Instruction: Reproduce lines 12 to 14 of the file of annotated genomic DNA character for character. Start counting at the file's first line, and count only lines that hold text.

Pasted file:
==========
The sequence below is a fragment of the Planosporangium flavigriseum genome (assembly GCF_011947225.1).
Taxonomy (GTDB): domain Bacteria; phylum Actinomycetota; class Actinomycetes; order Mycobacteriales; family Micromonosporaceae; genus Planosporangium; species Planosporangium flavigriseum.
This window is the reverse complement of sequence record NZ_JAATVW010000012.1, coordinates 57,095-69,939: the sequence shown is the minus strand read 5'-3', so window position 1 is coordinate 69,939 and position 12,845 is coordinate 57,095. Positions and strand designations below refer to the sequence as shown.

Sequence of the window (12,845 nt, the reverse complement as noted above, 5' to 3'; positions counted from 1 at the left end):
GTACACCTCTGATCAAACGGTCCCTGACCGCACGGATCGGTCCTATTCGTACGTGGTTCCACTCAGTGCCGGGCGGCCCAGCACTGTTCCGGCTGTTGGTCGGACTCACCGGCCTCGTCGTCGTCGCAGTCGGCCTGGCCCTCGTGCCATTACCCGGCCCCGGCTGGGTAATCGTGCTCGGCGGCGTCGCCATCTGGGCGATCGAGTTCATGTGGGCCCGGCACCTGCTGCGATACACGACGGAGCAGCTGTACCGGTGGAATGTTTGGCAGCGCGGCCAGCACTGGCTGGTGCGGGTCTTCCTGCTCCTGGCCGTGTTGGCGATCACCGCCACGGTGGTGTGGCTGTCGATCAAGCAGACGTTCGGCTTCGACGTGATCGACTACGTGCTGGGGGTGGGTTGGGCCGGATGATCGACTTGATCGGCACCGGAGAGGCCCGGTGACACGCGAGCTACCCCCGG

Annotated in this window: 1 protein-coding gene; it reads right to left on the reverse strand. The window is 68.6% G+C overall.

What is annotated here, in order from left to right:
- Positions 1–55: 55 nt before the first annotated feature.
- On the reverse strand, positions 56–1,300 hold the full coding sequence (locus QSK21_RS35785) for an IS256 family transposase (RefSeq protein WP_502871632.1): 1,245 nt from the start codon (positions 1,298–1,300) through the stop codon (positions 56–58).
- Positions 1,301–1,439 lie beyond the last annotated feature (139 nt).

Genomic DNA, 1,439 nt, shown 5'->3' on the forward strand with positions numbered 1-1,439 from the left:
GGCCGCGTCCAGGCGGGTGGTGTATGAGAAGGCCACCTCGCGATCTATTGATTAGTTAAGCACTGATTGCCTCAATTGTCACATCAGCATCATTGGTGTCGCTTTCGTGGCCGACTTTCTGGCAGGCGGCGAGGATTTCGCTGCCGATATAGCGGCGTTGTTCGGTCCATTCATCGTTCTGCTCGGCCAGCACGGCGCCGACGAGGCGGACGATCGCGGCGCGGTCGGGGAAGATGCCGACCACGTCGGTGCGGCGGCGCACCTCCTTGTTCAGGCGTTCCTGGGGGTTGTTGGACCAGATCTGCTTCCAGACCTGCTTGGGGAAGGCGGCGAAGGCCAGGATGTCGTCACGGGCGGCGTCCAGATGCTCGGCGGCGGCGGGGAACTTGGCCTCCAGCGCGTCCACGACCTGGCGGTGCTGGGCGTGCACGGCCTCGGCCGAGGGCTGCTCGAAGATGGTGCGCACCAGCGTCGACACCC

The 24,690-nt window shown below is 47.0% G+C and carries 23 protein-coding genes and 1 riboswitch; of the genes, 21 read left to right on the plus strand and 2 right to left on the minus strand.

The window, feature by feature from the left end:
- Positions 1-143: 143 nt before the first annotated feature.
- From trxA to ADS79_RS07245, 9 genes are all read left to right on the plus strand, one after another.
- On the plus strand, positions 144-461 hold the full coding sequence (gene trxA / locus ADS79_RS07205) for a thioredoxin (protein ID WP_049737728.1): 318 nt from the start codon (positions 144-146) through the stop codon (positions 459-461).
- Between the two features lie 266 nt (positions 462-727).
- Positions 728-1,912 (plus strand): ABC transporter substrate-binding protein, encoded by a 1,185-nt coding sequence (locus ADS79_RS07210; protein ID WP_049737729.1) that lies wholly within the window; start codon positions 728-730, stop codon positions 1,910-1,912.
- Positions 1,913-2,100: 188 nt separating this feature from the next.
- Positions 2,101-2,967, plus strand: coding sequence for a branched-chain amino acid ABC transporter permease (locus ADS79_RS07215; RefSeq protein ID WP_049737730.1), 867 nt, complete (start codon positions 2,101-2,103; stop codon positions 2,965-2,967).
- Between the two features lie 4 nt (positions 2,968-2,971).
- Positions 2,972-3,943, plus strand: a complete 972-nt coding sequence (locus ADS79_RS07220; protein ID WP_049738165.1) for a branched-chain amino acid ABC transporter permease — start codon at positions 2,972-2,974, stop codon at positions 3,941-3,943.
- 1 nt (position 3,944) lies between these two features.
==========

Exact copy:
GGCCGCGTCCAGGCGGGTGGTGTATGAGAAGGCCACCTCGCGATCTATTGATTAGTTAAGCACTGATTGCCTCAATTGTCACATCAGCATCATTGGTGTCGCTTTCGTGGCCGACTTTCTGGCAGGCGGCGAGGATTTCGCTGCCGATATAGCGGCGTTGTTCGGTCCATTCATCGTTCTGCTCGGCCAGCACGGCGCCGACGAGGCGGACGATCGCGGCGCGGTCGGGGAAGATGCCGACCACGTCGGTGCGGCGGCGCACCTCCTTGTTCAGGCGTTCCTGGGGGTTGTTGGACCAGATCTGCTTCCAGACCTGCTTGGGGAAGGCGGCGAAGGCCAGGATGTCGTCACGGGCGGCGTCCAGATGCTCGGCGGCGGCGGGGAACTTGGCCTCCAGCGCGTCCACGACCTGGCGGTGCTGGGCGTGCACGGCCTCGGCCGAGGGCTGCTCGAAGATGGTGCGCACCAGCGTCGACACCC

The 24,690-nt window shown below is 47.0% G+C and carries 23 protein-coding genes and 1 riboswitch; of the genes, 21 read left to right on the plus strand and 2 right to left on the minus strand.

The window, feature by feature from the left end: